Responsive/Adaptive

Responsive/Adaptive
on
in: The Basics

Even though I’ve seen quite a few of blogs on the topic of responsive, fluid adaptive and other designs that change with their environment, I have found that they are almost always not only interesting, but you also always walk away from it with a bit of new knowledge or at least a new way of looking at these elements.

One of the books that helped me wrap my noggin around responsive web design when I first learned to code responsively in college was Responsive Web Design, by Ethan Marcotte, the person who coined the term Responsive Web Design. Most people see responsive sign as mobile friendly. This declaration might be true, but it is so much more than mobile friendly. Responsive Design is a way of life! I realize that not all websites benefit from being responsive, such as huge e-commerce sites, but I look forward to the days when we can say over 85% of websites in existence are responsive. Not only does this seamless way of coding make for a better web browsing experience, but I find that for most most part, responsively coded websites are usually paired with a much more aesthetically pleasing design.

Designers often confuse a responsive website with an adaptive website. The end goal is usually fairly similar, giving the user a more usable/mobile-friendly experience, but the way of getting there is a bit different. Both methods are made using Media Queries. In short, a media query just tells us what styles to use, at what screen size. The biggest difference between responsive and adaptive, is the unit of measure. Responsive websites use percentages or relative units where adaptive uses a more static unit like, pixels. You can see in the gif below, that the content in the responsive example is using a 100% width, whereas the adaptive example doesn’t reach 100% until the outer container has reached a certain breakpoint.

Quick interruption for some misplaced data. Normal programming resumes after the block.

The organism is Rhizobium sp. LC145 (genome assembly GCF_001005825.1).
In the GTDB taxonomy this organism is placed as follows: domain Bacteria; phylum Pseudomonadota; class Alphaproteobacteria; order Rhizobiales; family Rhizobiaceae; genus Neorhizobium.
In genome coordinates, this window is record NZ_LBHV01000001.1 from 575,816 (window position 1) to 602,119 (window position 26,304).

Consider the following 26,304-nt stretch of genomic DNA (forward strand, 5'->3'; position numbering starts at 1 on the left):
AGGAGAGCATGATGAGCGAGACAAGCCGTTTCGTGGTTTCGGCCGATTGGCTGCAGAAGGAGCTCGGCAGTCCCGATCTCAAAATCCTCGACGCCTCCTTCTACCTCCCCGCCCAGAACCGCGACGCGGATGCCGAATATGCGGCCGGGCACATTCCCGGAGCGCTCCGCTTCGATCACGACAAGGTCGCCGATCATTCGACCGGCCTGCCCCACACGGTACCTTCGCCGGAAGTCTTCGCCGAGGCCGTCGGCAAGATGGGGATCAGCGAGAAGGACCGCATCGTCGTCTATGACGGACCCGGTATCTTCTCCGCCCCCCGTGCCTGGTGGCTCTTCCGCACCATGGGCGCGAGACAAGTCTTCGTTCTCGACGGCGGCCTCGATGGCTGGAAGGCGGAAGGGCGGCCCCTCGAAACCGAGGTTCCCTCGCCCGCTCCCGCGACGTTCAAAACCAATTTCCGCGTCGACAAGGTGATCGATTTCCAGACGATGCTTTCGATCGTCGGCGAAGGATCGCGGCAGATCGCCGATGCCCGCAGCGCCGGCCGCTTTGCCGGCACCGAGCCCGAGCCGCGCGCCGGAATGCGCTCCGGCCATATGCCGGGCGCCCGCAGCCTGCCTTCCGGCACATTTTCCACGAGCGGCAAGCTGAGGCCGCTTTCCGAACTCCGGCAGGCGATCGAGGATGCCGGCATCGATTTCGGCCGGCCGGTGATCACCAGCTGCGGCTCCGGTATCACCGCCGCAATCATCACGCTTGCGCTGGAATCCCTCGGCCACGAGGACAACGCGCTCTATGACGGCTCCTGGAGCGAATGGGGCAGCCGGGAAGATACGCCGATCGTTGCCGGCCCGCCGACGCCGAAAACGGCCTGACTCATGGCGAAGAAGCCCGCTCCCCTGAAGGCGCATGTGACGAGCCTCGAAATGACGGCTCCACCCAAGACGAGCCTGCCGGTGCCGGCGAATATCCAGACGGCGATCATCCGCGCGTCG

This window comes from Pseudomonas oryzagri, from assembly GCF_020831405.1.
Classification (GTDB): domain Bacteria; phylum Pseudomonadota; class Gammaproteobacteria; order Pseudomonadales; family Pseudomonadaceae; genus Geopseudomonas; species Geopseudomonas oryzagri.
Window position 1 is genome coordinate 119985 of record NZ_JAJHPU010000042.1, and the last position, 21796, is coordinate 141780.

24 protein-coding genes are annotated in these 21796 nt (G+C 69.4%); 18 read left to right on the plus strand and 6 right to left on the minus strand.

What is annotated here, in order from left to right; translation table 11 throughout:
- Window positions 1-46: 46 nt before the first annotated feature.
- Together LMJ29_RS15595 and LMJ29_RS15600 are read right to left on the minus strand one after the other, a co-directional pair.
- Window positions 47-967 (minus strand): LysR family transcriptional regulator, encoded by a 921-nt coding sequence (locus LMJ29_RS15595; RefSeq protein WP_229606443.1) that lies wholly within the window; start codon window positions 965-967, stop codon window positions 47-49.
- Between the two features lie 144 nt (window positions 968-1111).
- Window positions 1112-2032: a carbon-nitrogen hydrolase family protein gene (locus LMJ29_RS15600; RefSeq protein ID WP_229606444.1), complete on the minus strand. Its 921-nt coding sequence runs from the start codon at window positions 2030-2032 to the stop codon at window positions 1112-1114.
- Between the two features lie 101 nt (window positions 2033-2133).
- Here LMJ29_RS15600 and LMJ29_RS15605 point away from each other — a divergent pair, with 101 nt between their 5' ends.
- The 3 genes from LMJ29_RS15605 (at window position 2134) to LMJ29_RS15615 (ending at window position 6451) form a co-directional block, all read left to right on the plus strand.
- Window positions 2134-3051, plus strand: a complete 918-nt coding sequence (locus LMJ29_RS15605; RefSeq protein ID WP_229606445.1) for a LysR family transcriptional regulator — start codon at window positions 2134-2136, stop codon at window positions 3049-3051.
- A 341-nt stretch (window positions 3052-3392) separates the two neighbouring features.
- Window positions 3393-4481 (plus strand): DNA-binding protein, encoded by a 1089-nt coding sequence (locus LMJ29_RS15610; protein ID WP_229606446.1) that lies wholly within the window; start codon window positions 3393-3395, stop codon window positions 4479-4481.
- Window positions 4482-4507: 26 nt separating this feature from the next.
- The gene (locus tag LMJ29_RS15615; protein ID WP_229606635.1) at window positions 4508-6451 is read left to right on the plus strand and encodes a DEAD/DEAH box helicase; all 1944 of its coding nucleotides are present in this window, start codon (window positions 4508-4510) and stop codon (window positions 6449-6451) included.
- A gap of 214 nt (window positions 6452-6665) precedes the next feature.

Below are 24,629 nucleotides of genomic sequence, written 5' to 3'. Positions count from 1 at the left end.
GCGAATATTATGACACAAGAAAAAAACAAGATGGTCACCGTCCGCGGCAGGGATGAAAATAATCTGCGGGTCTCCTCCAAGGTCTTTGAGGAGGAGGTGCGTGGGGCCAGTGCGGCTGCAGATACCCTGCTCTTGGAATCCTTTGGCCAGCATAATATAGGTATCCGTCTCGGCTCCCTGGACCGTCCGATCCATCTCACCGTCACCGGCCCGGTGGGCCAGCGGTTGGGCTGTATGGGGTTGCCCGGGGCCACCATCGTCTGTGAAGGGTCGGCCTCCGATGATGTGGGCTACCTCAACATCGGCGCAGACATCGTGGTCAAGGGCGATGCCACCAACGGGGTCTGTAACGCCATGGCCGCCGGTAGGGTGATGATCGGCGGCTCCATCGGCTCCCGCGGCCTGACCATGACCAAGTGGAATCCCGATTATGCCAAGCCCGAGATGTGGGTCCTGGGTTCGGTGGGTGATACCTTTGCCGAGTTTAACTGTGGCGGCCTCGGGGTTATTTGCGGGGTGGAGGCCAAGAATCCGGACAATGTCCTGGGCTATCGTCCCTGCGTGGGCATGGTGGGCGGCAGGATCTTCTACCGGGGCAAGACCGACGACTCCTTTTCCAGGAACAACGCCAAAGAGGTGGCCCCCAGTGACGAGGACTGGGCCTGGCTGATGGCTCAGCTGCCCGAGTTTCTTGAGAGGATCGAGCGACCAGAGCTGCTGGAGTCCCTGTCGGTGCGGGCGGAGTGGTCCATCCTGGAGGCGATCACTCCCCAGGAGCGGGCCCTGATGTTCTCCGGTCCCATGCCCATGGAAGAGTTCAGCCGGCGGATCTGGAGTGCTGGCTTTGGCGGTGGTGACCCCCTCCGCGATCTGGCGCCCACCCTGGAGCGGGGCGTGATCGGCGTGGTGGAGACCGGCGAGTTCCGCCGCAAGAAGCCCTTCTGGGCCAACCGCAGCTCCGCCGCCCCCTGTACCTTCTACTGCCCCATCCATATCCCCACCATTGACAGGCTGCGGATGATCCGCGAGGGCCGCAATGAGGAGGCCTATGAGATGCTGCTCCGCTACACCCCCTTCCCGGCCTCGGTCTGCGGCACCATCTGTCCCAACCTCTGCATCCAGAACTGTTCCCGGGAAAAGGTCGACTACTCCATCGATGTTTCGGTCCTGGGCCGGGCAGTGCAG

Responsive

 
 
 

Adaptive

 
 
 

One of the benefits of making your website responsive, is you can do all of your styling in one place as opposed to making an entirely different website for mobile devices. The obvious benefit is that the design will be seamless and fluid no matter the size of your screen. You can even resize your browser window from small to large and back again to watch the responsive coding melt from one layout to the next. Here is one of my favorite resources to browse numerous responsive websites and how they change from query to query along with an image example of one of their entries.

Which is better? Responsive design is always changing and adaptive design makes some changes at designated screen sizes. How do they compare? Responsive is generally harder to make. Whereas adaptive is less flexible. Responsive sites load faster because adaptive sites have to load every possible layout. All in all, responsive web design is almost always the better and more productive option. It will always display correctly no matter what new tech devices are released on the market. The only time I could see an adaptive site being the slightly better option is for new companies with fewer resources. If this is not the case however, responsive is the way to go. It is an overall better investment because every person who owns a mobile device will without a single doubt, view a pixel perfect version of the site no matter what device they are viewing it from.

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